This post contains Amazon affiliate links.
Welcome to Tasty Tuesday, a new feature on Mom Home Guide. On Tuesdays, I am sharing some of my favorite recipes. Today I am featuring a fall charcuterie board and snack tray. This charcuterie board is perfect for when you are hosting a small get together, or for an afternoon of movies at home with the family. My family and I enjoyed this charcuterie board one day recently while watching movies together.
You might be wondering: What is a charcuterie board? Charcuterie is word that refers to cold cooked or delicatessen meats, but a charcuterie board can include many types of foods. That’s part of the fun! (And you can even leave out the meat if you are vegetarian.) Charcuterie boards often include salamis, cheeses, veggies, olives, nuts, snack foods and dried or fresh fruit. For my charcuterie board, I tried to add some fall-hued veggies and snacks.
For the charcuterie or meat portion of my fall charcuterie board or snack tray, I added a hard salami and slices of soppresatta, a cured dry Italian sausage. My husband is most fond of the meat selections of any charcuterie board. Other meats that I sometimes add to our charcuterie boards are prosciutto (an Italian dry cured ham) and Genoa salami (a cured sausage).
A variety of cheeses is often a main attraction on charcuterie boards. I’m fine with that! I adore cheeses of all kinds.
When I put a charcuterie board together, I like to include a few different types of cheeses.
I often like to include a soft cheese spread like Alouette Garlic & Herbs Soft Cheese Spread. I adore that cheese spread! This creamy cheese spread has a blend of garlic and dried herbs, and is perfect over some crackers. I used Alouette Cheese, which is made in Lancaster, PA, for this snack tray.
I also adore Boursin spreadable cheese, which is made in France. It’s very similar to Alouette Cheese but more expensive generally.
I also like to add hard cheeses to a charcuterie board. Some of my favorite hard cheese are Cabot’s cheddar cheeses and pepper jack cheese, which is actually a semi-hard cheese. (Check out my post about when we visited Cabot Farmer’s Store in Vermont – that was heaven for me!) The store had so many cheeses out for tasting. Since that visit, I always search out the Cabot cheese in my grocery store!
To this board I added slices of sharp cheddar cheese and a round of smoked Gouda cheese – which my husband loves. A Dutch cheese from the Netherlands, Gouda is a mild semi-hard cheese that’s quite popular.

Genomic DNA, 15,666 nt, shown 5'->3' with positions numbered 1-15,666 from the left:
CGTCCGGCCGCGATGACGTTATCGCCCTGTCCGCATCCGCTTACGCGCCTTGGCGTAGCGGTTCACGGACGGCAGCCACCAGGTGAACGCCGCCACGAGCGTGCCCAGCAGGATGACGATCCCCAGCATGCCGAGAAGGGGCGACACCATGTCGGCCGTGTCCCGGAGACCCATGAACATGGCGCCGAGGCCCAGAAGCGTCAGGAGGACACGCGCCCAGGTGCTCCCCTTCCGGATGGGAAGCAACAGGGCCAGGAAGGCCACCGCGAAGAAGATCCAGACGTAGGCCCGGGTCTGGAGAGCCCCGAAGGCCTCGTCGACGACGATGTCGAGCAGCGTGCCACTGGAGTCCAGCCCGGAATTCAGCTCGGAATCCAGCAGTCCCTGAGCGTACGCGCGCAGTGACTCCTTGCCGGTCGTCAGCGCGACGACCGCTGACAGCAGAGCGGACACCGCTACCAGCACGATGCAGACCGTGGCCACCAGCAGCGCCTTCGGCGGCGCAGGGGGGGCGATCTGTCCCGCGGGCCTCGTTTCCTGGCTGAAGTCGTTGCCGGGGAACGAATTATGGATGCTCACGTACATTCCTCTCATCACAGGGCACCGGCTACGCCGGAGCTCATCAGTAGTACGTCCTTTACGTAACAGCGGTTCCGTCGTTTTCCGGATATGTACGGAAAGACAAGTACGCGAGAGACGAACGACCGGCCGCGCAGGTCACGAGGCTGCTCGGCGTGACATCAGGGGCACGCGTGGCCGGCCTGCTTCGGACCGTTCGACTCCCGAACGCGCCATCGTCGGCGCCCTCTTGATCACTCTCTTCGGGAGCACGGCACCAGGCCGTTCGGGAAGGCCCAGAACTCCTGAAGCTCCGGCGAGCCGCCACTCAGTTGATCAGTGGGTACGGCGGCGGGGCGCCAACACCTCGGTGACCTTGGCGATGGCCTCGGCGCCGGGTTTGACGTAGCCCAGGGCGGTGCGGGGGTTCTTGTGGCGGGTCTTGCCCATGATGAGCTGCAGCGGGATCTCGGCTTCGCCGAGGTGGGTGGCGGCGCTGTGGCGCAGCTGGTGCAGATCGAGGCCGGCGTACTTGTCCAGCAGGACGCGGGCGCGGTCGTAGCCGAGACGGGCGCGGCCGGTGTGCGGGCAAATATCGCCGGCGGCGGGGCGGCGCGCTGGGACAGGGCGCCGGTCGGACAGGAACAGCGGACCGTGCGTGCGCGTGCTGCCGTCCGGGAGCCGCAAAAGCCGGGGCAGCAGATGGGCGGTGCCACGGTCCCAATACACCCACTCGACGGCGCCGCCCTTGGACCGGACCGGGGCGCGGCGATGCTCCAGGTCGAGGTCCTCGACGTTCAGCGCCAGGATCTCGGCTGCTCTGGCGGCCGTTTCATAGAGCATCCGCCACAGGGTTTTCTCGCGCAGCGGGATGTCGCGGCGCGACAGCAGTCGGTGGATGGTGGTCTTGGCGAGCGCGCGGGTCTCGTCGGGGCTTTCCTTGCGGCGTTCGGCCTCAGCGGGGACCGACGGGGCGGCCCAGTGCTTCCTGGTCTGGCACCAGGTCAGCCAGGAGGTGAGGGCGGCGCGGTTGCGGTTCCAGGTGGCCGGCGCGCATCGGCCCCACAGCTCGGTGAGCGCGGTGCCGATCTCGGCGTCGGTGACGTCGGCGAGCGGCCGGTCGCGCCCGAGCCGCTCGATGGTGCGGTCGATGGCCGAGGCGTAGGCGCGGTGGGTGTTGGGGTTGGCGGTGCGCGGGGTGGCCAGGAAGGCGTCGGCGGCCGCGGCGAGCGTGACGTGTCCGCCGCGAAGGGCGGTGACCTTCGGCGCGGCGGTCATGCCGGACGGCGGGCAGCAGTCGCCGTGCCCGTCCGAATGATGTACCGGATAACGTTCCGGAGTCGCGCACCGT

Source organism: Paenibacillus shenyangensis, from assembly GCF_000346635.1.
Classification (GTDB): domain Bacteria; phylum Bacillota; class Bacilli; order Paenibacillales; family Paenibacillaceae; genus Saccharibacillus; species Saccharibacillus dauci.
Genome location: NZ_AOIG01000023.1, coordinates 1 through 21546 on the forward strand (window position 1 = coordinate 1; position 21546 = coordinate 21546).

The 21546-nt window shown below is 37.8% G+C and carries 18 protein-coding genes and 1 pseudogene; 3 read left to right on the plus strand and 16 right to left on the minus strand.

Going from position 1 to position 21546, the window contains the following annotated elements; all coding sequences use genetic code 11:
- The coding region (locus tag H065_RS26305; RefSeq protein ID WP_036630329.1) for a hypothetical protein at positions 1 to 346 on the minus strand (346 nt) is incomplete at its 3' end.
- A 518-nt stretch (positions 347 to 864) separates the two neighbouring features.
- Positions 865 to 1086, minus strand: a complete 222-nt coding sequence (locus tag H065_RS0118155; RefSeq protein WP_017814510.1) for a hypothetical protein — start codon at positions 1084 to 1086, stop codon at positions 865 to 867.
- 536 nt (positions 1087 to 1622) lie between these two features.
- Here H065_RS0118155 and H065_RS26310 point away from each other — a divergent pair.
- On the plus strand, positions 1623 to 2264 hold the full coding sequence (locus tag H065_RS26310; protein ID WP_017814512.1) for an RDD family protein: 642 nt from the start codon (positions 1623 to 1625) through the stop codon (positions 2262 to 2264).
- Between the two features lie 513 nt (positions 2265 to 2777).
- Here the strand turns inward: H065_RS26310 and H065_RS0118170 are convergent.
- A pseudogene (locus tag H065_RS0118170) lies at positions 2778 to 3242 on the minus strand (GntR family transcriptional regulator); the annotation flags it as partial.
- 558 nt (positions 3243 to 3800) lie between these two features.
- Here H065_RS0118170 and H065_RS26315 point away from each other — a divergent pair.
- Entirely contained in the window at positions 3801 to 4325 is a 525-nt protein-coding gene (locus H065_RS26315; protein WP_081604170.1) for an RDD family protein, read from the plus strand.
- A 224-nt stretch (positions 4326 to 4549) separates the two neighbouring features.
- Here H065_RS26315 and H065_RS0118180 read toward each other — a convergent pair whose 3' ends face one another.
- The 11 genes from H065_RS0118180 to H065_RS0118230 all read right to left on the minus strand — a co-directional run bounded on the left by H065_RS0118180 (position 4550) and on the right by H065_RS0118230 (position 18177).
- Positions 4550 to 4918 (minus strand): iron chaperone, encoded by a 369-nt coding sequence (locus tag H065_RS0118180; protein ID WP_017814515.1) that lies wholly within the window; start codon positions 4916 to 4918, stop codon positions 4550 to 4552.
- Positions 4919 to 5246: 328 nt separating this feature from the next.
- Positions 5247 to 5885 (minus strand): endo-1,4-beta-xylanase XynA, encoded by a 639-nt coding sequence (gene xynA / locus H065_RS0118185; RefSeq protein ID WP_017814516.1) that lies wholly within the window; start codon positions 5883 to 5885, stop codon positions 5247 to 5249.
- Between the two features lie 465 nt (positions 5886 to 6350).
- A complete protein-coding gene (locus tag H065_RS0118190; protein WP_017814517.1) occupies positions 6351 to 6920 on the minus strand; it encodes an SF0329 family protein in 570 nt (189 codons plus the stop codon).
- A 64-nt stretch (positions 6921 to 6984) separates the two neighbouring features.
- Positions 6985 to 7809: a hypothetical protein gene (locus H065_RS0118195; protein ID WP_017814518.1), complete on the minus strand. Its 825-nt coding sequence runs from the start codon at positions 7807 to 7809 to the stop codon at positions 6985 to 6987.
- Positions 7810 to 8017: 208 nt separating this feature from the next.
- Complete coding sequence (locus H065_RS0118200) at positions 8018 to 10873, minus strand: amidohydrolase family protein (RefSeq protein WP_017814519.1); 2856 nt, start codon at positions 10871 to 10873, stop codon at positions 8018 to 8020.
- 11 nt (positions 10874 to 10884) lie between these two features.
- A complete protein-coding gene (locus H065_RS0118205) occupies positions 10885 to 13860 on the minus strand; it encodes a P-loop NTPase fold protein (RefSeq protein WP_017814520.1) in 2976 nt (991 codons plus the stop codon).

I love cheddar cheese. Cheddar cheese is a semi-hard cheese originally from England. It can be sharp or mild. Cheddar is said to be the most popular cheese in the world.
Fruits & Vegetables
I like to balance the meats and cheeses on a charcuterie board with fresh vegetables. On this board I included some baby carrots. celery sticks, raisins and dried cranberries.
Other good options would be slices of grapes, strawberries, blueberries, raspberries, cucumber, apple or pear slices, or orange slices.
To our snack board, I added a Cheez-It snack mix (one of my daughters loves Cheez-Its.) I also add Planter’s Honey Roasted Peanuts, which is one of my all-time favorite snacks. It is the perfect sweet and salty snack!
We also added some Pringles potato chips, which is another favorite of my family.
Plating Your Charcuterie or Cheese Board
I plated my charcuterie “board” on a large round plate. Of course, it is more fun to serve your charcuterie board on an actual cheese board.
Many people plate their charcuterie spread on a wood board. Nonporous hardwoods like maple, teak and acacia are said to be good choices.
Marble is also recommended as a good cheese board surface. The marble will help the cheeses remain cool. Plus, the marble looks really nice, too. I really like the look for this Marble/Teak Wood Serving Board.
It’s also fun to get some tools for your charcuterie board. I’ve always been a little confused by the different types of knives for cutting cheese. It turns out that there are knives for getting even and thin slices, speciality knives for soft cheeses, cheese cleavers for hard cheeses and cheese forks.
In my opinion, I think it would be nice to start out with a soft cheese knife (which is made to have less surface for the soft cheese to stick to), a cheese spreader for cheese spreads like Alouette and Boursin, and a narrow plane knife for cheddar, and gouda cheeses or a cheddar cheese knife, which is also good for hard cheeses. (Check out this really good illustrated guide to cheese knives.)
This 4 Piece Knife Set from Amazon looks like a good choice.
What do you like on a charcuterie board? Please share in the comments!